by Hope Sawyer Buyukmihci, 1994
Published in the February 2013 issue of The Beaver Defenders
When poplar leaves have turned from green to gold, the beavers know that the sap is down and it is time to harvest. One fall I watched the winter food pile grow, as beavers felled trees, cut them into lengths, and towed them to a spot next to their lodge, where they anchored the first ones in bottom mud.
Water is life to a beaver, and without hesitation they plunged head first with butt ends to jam them into the mud. I saw a branched end twitch and whirl as a beaver maneuvered underwater to get the big end of a log firmly planted. At times part of the beaver’s fat tail thrashed above the water’s surface as he worked.
When the food pile was finished, it consisted of a huge supply of interlaced logs and branches — big logs at the bottom, with branches and leafy twigs piled to above the waterline. Other trees than poplar were mingled in — swamp maple, wild cherry, oak, willow and sassafras.
At about the time food gathering was finished, the beavers started to make their lodge snug for winter. From the bottom they brought up muddy debris. Carrying it clasped under their chins they walked on hind feet up the sides of the lodge, to plaster, repair and fortify. Only at the very top did they leave the traditional air hole of crossed sticks with no mud added.
No sooner had the lodge been readied for winter, when first ice formed, bringing another job. The beavers had four kits that year. Born the first of May, they were seven months old when they saw their first ice. One kit, Fluffy, was more eager than the others. I had often seen him helping his father while the other kits were playing. When the annual job of ice-breaking began, Fluffy was there to help.
One frosty November morning Greenbriar, the father beaver, came swimming up the channel, his progress marked by the crack and tinkling of broken ice. I watched as his head bumped the thin ice from below. As the ice broke, it made a glassy tent over his head. He raised his head high, letting the ice shatter, then placed his front feet on the unbroken portion ahead and pressed. It broke, letting him down with a splash.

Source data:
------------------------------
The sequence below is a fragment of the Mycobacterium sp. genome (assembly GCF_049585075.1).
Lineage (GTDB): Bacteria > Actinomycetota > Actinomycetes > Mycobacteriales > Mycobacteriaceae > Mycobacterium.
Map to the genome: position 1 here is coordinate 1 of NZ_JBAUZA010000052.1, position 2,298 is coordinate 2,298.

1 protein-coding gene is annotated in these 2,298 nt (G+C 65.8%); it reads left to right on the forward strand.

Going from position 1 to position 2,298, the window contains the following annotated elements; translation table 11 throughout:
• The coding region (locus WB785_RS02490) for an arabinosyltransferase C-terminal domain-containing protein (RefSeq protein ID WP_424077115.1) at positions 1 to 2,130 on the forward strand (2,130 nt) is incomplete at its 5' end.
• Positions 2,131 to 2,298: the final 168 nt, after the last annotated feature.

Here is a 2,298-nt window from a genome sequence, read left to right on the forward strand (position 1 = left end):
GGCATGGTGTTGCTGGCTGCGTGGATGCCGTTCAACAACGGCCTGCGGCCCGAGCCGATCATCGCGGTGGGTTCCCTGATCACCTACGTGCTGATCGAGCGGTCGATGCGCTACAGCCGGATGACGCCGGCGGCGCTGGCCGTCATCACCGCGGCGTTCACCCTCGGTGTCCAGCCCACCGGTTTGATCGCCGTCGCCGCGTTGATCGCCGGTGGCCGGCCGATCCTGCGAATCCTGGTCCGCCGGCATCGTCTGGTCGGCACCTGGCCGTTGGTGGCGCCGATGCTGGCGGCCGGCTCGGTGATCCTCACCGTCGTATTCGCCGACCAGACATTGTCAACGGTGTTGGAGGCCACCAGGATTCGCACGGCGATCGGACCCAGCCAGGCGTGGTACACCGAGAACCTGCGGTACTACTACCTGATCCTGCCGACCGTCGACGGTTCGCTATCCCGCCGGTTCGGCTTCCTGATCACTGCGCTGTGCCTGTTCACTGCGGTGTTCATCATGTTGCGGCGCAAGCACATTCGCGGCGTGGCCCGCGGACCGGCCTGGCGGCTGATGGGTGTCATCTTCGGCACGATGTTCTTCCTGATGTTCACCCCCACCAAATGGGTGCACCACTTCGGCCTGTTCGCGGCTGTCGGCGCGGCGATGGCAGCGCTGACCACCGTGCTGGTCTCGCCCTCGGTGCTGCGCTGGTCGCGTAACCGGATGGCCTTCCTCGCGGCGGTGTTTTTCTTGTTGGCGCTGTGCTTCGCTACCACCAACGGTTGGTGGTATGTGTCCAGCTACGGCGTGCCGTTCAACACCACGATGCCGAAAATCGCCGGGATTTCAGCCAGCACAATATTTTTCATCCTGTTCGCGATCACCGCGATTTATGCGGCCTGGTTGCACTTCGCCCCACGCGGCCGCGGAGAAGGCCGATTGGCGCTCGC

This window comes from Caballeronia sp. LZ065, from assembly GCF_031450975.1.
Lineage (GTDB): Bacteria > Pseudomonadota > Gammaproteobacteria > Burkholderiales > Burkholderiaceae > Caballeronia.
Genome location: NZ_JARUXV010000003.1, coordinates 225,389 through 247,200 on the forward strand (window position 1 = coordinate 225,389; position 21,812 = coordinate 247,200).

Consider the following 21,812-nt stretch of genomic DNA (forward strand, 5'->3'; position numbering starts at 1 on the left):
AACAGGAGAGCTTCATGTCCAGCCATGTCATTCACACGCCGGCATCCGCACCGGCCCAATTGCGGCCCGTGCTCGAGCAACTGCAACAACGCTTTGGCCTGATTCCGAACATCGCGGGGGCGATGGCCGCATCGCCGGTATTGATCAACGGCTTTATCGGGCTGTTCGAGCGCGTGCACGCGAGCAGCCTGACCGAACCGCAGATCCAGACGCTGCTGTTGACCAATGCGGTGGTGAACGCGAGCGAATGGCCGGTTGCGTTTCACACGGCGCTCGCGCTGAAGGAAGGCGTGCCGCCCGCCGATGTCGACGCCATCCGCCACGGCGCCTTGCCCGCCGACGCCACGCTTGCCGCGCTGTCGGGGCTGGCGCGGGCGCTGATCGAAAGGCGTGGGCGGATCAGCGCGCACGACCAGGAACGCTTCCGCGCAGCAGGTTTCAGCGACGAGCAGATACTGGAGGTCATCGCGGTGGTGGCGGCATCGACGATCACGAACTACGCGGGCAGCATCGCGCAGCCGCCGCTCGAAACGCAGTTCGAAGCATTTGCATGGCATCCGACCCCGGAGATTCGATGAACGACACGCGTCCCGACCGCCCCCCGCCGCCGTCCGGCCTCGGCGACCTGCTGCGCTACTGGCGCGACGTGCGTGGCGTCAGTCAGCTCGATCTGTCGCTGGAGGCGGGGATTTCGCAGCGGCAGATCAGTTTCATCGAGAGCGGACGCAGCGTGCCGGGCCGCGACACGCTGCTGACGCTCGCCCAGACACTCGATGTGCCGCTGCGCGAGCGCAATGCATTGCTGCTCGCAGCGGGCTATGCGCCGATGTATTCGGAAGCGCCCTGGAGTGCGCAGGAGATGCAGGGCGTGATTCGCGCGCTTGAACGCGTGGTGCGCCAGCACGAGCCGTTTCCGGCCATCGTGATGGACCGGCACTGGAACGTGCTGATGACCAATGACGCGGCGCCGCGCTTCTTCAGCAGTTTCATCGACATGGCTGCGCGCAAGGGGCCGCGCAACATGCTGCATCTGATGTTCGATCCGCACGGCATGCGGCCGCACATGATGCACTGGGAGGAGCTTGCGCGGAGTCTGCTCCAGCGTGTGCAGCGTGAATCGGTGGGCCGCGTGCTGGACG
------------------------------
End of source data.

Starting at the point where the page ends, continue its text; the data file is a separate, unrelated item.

He proceeded thus, breaking ice as he came, until he reached the dam on which I was sitting. Paying me no mind (for he knew and trusted me), he turned and went back down the channel, systematically breaking ice along the other side, to widen chunks of floating ice and there was Fluffy, ready to help. He too tried to break ice from underneath, but he was not strong enough.
Next he rose and pressed ice with his small hands, but it would not give way. He tried several times, then with a flourish of his tail he dived under his father and swam ahead, down the channel already opened. For 15 minutes I watched as Greenbriar resolutely opened his channel while Fluffy capered around him in the icy water, trying now and then in vain to break ice as his father did. Once in a while he did manage to break off a section.
Whiskers, the mother beaver, helped with this job too, as she did with everything else, and both beavers kept the water open as long as they could break through the ice. Once the ice became too thick, they retired to their lodge, and I did not see them until an occasional winter thaw which allowed them to come out. Beavers do not sleep the winter away as do hibernating animals. They go to their food pile regularly, bite off pieces of wood with its succulent bark and return to the warmth and dryness of their quarters, under a frozen roof, and above water level. There they live their family life, somewhat curtailed by the weather, but enjoyable nevertheless.
In New Jersey, winter thaws are frequent. Whenever the ice became thin enough to break, beavers emerged. Sometimes they climbed onto the ice carrying a bundle of waterlily roots, which they ate at the ice’s edge, ready to leap into cold depths if danger threatened. At other times they ventured into the snow to gnaw on fresh twigs. Often they brought up debris from the bottom and walked with it up the sides of their lodge, making muddy paths in the snow.
At ice breakup each spring, it has been good to see the beaver family come out in force, rollicking and healthy, with shining eyes and glossy fur, after their long confinement. Evidently they have learned a tolerance and adaptiveness that any family might envy.